NEW YORK -- The Federal Reserve Bank coordinated a dollar-buying spree yesterday with a dozen European central banks to keep the dollar from drifting any closer to its all-time low against the German mark. But the action lifted the dollar only slightly.
The Fed's intervention, its third in three weeks, apparently was aimed at keeping the dollar from going down so far that it bred panic in currency and stock markets. The buying was also intended to prevent the dollar from hitting a record low that could be politically embarrassing to President Bush during an election year, traders said.
The dollar closed at 1.4669 German marks, up from Monday's close at 1.4630 marks, and a cut above the all-time low of 1.4475, set on Feb. 11, 1991. The Fed began buying when the dollar fell to 1.4620, traders said, and waded into the market repeatedly during the day.
The dollar rose to 128.00 Japanese yen in late New York trading from Monday's 127.90. In Tokyo overnight, before trading began in Europe, the dollar closed at 127.91 yen, down 0.01 yen from Monday's close. In afternoon trading in London, the dollar was quoted at 128.05 yen.
Chris Bourdain, manager of foreign exchange sales at Credit Suisse New York, said the Fed and other central banks wanted to assure traders that they would set a floor to the dollar's price and they wanted to demonstrate a coordinated policy.
"But that glosses over the very big differences in interest rate policy," he said. "Europe is anti-inflation, and the U.S. is pro-growth, and that's about as opposite as you can get."
The dollar's sharp drop in recent months has followed a yawning discrepancy between short-term interest rates in the United States and Germany: The former are at their lowest point in 30 years, the latter at their highest in 50 years. A higher payoff in interest rates lures investors from the United States to Germany, and from dollars to marks.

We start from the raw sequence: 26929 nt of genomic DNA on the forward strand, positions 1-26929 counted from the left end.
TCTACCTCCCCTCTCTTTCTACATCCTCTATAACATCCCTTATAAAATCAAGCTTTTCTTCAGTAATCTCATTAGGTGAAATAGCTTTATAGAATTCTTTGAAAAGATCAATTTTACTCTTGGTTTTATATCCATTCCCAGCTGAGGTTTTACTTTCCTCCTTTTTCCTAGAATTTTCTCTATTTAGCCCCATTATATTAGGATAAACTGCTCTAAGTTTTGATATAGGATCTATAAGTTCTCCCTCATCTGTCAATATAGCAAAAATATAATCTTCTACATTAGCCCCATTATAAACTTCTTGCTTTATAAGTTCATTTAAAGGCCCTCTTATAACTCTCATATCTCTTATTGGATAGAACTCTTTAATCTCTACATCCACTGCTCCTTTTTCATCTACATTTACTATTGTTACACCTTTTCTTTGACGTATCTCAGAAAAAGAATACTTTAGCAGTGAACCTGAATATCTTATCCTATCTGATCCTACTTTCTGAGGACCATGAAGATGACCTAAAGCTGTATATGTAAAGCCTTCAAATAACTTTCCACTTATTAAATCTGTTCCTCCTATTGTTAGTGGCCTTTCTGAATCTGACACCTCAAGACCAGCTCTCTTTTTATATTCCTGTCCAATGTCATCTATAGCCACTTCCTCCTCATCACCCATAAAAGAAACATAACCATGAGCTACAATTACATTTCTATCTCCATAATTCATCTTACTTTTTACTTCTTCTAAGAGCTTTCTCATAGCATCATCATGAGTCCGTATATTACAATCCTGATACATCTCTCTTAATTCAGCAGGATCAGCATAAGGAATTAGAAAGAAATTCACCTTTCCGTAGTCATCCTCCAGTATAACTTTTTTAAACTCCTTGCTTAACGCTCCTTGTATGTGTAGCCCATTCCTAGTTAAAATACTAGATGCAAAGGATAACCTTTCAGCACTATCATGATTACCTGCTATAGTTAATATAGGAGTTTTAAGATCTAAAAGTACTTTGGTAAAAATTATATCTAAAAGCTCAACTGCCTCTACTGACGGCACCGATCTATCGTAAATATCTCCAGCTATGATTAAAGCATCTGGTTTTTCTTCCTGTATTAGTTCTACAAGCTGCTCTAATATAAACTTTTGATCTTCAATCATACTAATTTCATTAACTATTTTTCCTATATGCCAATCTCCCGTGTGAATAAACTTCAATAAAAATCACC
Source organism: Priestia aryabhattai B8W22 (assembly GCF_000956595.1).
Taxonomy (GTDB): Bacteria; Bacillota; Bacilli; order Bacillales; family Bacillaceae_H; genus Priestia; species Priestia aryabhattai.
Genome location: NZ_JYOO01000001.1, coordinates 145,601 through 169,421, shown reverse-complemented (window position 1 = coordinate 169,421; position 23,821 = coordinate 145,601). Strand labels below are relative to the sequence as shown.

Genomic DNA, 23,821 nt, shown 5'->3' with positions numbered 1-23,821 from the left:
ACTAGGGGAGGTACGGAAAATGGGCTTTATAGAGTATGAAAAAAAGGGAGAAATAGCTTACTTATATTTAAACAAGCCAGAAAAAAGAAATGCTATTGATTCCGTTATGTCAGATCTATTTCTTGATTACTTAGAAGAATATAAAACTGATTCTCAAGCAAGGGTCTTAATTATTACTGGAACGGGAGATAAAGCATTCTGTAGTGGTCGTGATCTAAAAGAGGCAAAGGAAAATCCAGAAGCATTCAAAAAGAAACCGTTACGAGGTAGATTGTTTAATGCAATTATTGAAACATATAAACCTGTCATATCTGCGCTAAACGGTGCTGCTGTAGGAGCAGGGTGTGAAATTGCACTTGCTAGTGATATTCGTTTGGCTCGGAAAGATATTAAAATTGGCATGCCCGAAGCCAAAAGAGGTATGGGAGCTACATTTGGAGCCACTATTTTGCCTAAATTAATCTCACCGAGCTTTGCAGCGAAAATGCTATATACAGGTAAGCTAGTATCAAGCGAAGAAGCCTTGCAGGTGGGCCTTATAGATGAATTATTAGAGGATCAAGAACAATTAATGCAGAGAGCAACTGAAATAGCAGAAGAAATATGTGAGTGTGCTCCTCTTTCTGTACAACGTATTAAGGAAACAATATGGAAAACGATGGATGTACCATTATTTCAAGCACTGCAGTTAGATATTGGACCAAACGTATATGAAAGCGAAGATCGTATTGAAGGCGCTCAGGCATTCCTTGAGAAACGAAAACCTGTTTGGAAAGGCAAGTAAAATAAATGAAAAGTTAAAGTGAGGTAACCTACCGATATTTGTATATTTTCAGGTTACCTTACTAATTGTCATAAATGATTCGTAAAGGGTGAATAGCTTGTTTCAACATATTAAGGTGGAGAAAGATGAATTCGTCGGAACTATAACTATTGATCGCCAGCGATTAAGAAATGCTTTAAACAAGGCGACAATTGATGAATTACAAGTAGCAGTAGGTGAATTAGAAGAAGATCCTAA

As usual, Fed officials declined to comment.
A spokesman for the Bundesbank, which participated in the buying, said that the action was taken at the initiative of the Fed, Reuters reported.
The Fed and the Bank of Canada bought dollars last Friday, traders said, but yesterday's concert of central bank buying was the first since July 20, when the dollar fell to 1.4473 marks and then lifted to 1.4937 marks.
Despite yesterday's mixed results, foreign-exchange traders said they expected the Fed to re-enter the market as often as necessary to keep the dollar from falling sharply. One trader estimated that the Fed bought $600 million to $800 million in U.S. currency yesterday.
"They are most concerned about confidence in the dollar," said a foreign-exchange manager, citing the economic and political concerns of Treasury Secretary Nicholas F. Brady. "The last thing Brady needs is a record low."
But central-bank intervention is suffering from the law of diminishing returns, as successive bouts of dollar buying do less and less to push the currency higher, traders said.
Buoying the dollar at its current levels will become increasingly more expensive, said traders, some of whom expect the currency to hit its all-time low soon.
"Everyone will now expect the central banks to come in every day, and, as a result, it's going to have less and less effect each time they intervene," said Carl Amendola, assistant vice president at Bayerische Hypotheken und Weschel Bank. The intervention is another sign of the dollar's vulnerability, he said.